Baby, don't hurt me
The writer takes a look at how Tamil cinema these days glorifies the hero's chase of the heroine, and compares it to films from the past which treated their women much better
Idharkuthane Aasaipattai Balakumara is a fun film with a Vijay Sethupathi character that remains a fan-favourite. Endearing as he was in his portrayal of an 'area payyan' whose full time job was to win 'area ponnu' Kumudha's heart, his antics left everyone happy, except Kumudha. If there ever was a real life Kumudha, I'm sure she would've been anything but happy. Where am I getting with this? How cinema glorifies the 'chase'. Wooing is an art, so is love. But then again, so is respect for a person's choice to reciprocate or not.
A friend of mine had put up an update recently on stalking in films in the name of love, and how certain actors and their films keeps glorifying this. It set me thinking. MGR, for one, was never arrogant towards women in his films. He was too careful for that, for his vote bank depended on 'thaaikulam'. I recall one of my uncles telling me how MGR would never chase the heroine on screen, never display interest in her first, and how the heroine will always pine for him, even in an out-and-out romantic story like Anbe Vaa. His mild disrespect would be displayed only at those women who were portrayed to be plain evil, and as for the ones on the villain's side -- read the 'vamp' -- he would still be kind and she would often sacrifice her one-sided love for him in the end.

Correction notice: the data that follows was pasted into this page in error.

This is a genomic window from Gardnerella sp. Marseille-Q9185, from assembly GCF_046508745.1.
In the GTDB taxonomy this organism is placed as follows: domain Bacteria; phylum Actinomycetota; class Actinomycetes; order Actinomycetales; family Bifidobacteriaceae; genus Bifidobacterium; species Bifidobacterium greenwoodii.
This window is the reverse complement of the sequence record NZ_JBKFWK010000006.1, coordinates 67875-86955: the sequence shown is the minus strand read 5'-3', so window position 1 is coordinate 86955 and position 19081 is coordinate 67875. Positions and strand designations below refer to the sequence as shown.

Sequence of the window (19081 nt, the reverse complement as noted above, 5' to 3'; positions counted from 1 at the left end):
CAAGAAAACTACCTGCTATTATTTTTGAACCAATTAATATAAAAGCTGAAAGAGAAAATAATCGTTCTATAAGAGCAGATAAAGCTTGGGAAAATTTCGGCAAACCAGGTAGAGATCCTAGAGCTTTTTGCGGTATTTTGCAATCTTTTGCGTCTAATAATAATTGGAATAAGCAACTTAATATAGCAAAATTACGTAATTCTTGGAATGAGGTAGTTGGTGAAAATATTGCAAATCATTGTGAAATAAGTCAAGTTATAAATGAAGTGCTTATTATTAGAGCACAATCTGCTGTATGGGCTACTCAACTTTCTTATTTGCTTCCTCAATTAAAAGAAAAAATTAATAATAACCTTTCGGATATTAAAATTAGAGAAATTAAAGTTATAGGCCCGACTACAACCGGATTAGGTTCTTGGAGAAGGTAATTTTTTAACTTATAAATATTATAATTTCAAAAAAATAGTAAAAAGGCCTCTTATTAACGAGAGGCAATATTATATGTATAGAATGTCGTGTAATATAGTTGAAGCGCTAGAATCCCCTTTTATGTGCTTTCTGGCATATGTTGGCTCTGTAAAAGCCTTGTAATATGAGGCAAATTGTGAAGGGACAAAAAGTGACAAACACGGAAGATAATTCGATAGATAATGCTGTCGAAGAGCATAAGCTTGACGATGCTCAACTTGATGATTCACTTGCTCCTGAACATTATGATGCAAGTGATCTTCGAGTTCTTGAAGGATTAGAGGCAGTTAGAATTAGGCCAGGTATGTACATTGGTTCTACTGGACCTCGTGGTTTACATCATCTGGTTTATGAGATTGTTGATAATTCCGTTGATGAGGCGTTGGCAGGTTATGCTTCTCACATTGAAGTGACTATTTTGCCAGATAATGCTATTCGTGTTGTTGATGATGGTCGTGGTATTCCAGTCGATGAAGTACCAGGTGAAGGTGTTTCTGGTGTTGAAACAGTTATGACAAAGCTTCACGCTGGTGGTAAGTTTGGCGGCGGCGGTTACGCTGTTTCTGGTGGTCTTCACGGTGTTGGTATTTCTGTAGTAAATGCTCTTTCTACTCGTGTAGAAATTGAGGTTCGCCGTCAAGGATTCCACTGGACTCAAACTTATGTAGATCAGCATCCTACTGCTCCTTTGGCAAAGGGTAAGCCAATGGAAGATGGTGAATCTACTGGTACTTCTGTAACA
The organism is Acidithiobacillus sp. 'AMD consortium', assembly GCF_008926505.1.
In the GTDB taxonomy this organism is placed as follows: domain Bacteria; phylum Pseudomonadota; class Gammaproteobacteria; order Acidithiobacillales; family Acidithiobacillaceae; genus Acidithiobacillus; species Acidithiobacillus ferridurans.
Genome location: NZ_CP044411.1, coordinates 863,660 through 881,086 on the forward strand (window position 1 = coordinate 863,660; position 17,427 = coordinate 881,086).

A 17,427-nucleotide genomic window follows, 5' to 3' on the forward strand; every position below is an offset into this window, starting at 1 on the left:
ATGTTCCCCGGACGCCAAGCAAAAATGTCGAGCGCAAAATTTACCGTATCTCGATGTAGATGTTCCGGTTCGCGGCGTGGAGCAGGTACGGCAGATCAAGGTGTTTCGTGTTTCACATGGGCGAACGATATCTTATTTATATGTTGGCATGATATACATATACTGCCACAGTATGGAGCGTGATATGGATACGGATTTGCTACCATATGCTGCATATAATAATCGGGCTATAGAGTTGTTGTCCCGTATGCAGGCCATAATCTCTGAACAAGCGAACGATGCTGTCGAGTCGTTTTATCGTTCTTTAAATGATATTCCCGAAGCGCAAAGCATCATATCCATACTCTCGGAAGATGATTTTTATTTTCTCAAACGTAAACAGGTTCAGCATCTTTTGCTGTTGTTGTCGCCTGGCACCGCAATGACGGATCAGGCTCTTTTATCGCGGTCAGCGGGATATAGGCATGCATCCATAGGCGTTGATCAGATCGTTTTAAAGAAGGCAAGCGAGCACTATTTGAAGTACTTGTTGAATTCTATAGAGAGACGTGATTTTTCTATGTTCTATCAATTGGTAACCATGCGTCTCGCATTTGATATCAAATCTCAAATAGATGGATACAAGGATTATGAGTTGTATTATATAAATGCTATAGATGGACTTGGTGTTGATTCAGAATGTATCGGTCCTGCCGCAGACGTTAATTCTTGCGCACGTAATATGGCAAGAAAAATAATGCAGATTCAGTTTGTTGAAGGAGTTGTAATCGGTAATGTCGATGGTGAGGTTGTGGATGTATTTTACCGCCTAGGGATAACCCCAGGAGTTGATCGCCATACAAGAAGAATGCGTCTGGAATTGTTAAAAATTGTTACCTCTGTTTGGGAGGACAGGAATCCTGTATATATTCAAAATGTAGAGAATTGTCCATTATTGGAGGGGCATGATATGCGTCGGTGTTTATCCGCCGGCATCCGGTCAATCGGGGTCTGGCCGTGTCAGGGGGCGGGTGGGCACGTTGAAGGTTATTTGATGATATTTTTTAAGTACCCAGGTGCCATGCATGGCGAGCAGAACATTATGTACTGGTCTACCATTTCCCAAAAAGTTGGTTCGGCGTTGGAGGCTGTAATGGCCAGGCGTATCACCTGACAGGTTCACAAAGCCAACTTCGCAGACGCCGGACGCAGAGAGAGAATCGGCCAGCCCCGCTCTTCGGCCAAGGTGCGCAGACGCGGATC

Sivaji Ganesan, even in his later years when he was acting with much younger heroines, never stalked or behaved arrogantly towards women, because... they never made films like that earlier. Equal rights was never discussed, but yet, black and white films had strong women in them. MGR was, of course, patronising, and this aspect of his template, of this formula for a 'hero-centric' film, reached ridiculous heights with Rajnikanth's Padayappa.
Padayappa had dialogues thar classify women as belonging to a 'type'. The story itself revolved around a woman who knows what she wants and goes after it, and she's portrayed as the bad one (Ramya Krishna). The meek girl who lowers her eyes at the sight of the man is the good one (Soundarya). But times changed even for a Rajnikanth film and thankfully Enthiran and Kabali brought in women who despite having to be saved by the hero, still held their own. One film which created a box-office bonanza last year for Siva Karthikeyan by celebrating stalking was Remo. Watching Remo was like watching an early 80s film, where even if the hero slapped the heroine or gave her gyaan on proper conduct, the next shot would have her fall in love with him. E.g.: Thambikku Yentha Ooru, Dhavani Kanavugal. If someone slapped me in real life, would I love them back?
Thankfully, Maniratnam changed the way we saw women on screen with Mouna Raagam. Heroines were equals and we moved on from the struggling suffering women in K Balachander films, and saw women having fun, being flawed, being unapologetic and being everything else a man was. Gautham Menon is another writer-director whose heroines are as real and as solid. And post Karthik Subburaj, films from the newer bunch of directors have interesting perspectives on women. But still, why and how does a Remo rule the box office? You tell me.